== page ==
A monthly glimpse at the works in the current exhibition Gilded: Contemporary Artists Explore Value and Worth. On view at the Weatherspoon Art Museum at UNCG through April 8, 2023.
Gajin Fujita, ‘Invincible Kings of This Mad Mad World,’ 2017. Courtesy of the artist and LA Louver, Venice, Calif. © Gajin Fujita, photo courtesy of the artist and LA Louver, Venice, Calif.
So-called high and low art deliberately collide in the work of Gajin Fujita. As the child of a Japanese father who was an abstract landscape painter and a Japanese mother who worked as a conservator, Fujita frequently turns to iconic Japanese artworks as one source of imagery. However, as a native of Los Angeles and a former graffiti artist, he is also just as likely to lift images from American street culture, and regularly incorporates the signature tags of other such artists along with layers of popular commercial symbols.
Here, he invited eleven friends to add their tags across a four-paneled painting so large that it feels like the side of a building. The beginning of its title, “Invincible Kings,” is a nod to Fujita’s early days of art-making with those friends, who called themselves the KGB, Kings of Graffiti Bombing. Often, he recalls, they would refer to themselves with words such as invincible in order to “sound bigger” than other crews. One night, they even painted the word on a wall near a local farmer’s market, though it proved all too mortal when whitewashed by authorities within a day. Recalling those youthful claims to might and grandeur, in this painting from 2017, Fujita includes the image of a lion — king of the jungle — plus two ornate crowns and the word KINGS lifted from the logo of the city’s professional hockey team.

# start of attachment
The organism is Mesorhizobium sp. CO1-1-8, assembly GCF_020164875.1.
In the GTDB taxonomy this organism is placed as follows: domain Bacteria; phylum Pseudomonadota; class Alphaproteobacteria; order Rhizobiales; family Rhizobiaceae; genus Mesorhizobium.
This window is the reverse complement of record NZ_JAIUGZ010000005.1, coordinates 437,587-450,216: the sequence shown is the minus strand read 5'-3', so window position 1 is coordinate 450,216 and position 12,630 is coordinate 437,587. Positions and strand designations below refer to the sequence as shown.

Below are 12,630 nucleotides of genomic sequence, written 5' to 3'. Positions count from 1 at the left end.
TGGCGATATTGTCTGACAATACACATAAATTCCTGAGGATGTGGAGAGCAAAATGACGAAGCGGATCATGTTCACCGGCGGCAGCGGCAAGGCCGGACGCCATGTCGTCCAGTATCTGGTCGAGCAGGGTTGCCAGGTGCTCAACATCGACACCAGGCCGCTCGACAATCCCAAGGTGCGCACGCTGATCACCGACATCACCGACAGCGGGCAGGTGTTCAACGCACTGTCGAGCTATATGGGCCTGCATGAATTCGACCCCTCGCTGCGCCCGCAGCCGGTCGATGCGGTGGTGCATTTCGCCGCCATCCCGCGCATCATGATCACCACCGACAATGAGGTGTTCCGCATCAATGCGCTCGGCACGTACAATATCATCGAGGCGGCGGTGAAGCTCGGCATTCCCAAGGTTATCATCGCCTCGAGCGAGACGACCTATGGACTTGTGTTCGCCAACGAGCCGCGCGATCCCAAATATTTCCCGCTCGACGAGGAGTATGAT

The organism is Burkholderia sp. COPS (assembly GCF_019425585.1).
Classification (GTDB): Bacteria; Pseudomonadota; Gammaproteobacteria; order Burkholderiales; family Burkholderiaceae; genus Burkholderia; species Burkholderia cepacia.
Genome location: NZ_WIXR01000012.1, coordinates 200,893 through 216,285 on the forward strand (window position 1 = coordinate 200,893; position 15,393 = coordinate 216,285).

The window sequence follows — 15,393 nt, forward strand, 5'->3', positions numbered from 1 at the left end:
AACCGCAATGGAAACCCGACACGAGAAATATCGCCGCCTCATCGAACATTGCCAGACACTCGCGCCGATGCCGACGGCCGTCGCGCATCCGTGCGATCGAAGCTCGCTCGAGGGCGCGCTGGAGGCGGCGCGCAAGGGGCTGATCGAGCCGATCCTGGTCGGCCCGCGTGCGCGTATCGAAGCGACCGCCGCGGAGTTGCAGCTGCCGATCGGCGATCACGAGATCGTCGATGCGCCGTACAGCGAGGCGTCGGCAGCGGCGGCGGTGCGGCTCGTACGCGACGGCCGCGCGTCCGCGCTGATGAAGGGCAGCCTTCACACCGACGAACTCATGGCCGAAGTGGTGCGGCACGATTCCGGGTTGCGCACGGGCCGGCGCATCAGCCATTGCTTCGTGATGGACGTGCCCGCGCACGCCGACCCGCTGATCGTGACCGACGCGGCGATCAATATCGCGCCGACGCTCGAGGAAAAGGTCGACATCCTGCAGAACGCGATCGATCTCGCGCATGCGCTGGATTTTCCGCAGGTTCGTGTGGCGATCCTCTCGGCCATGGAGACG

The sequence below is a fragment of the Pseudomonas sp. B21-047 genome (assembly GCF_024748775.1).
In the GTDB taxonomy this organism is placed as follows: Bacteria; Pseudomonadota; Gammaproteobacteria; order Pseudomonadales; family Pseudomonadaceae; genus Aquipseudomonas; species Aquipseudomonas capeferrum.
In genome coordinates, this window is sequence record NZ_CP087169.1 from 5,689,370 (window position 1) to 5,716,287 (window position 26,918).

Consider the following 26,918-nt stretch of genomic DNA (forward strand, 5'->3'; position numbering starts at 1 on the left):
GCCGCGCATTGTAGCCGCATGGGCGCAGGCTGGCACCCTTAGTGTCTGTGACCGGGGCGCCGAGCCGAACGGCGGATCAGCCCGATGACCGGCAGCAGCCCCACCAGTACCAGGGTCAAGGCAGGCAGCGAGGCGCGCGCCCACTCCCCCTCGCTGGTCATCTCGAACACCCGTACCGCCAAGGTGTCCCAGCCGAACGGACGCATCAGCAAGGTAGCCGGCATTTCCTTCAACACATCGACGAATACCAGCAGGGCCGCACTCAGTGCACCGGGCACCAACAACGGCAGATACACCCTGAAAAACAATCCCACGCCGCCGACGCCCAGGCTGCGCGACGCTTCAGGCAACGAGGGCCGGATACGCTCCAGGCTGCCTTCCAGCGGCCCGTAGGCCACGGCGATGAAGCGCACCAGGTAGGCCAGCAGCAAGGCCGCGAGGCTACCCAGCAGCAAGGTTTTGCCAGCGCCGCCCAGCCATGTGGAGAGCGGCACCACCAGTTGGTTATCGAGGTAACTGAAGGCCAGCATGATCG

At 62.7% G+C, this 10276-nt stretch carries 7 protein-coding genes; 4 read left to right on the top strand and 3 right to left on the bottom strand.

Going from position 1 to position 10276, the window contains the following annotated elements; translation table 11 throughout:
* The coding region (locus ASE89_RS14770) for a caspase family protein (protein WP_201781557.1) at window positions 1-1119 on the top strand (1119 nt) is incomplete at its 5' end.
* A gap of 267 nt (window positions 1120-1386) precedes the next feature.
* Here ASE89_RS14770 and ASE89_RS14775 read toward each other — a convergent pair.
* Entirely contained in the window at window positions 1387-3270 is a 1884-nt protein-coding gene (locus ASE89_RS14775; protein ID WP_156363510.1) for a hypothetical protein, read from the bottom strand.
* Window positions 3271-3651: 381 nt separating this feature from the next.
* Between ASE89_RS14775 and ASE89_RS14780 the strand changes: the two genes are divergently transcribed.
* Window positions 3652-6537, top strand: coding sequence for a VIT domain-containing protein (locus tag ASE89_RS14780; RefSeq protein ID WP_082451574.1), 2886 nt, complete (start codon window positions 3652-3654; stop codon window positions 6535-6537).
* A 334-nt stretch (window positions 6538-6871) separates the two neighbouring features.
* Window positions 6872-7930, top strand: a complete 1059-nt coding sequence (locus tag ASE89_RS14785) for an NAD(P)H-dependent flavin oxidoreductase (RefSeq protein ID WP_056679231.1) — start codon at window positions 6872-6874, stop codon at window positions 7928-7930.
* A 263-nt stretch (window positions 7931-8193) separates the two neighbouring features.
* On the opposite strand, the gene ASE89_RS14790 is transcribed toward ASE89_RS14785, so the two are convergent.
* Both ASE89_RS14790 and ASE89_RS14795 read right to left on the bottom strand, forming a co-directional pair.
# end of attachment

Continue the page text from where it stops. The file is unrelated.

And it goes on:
The painting’s opulent gold-leafed surface underscores these notions of personal grandeur. Fujita has shared that he was thinking about the gilded walls of a receiving room at Nijo Castle in Kyoto, the 17th Century home of the Japanese emperor’s military leader, and a space designed to demonstrate power. Fujita has re-created Fujin, the revered god of wind, with his vibrantly hued skin, wild hair, and billowing sash, but instead of depicting him in the sky, he has brought him to earth and surrounded him with oversized peonies and a lion on a chain. This abundance of natural elements — wind, flora, and fauna — speaks to the artist’s concern for the environment, and his frustration with the human hubris that disregards it: “I painted this work in hopes that it would send a clear message that nature rules over all of us on this planet.” That we so often fail to honor it makes our current culture, as the artist notes in the second half of his title, a “mad, mad world.”
Gilded is on display now at Weatherspoon Art Museum through April 8, free and open to the public.
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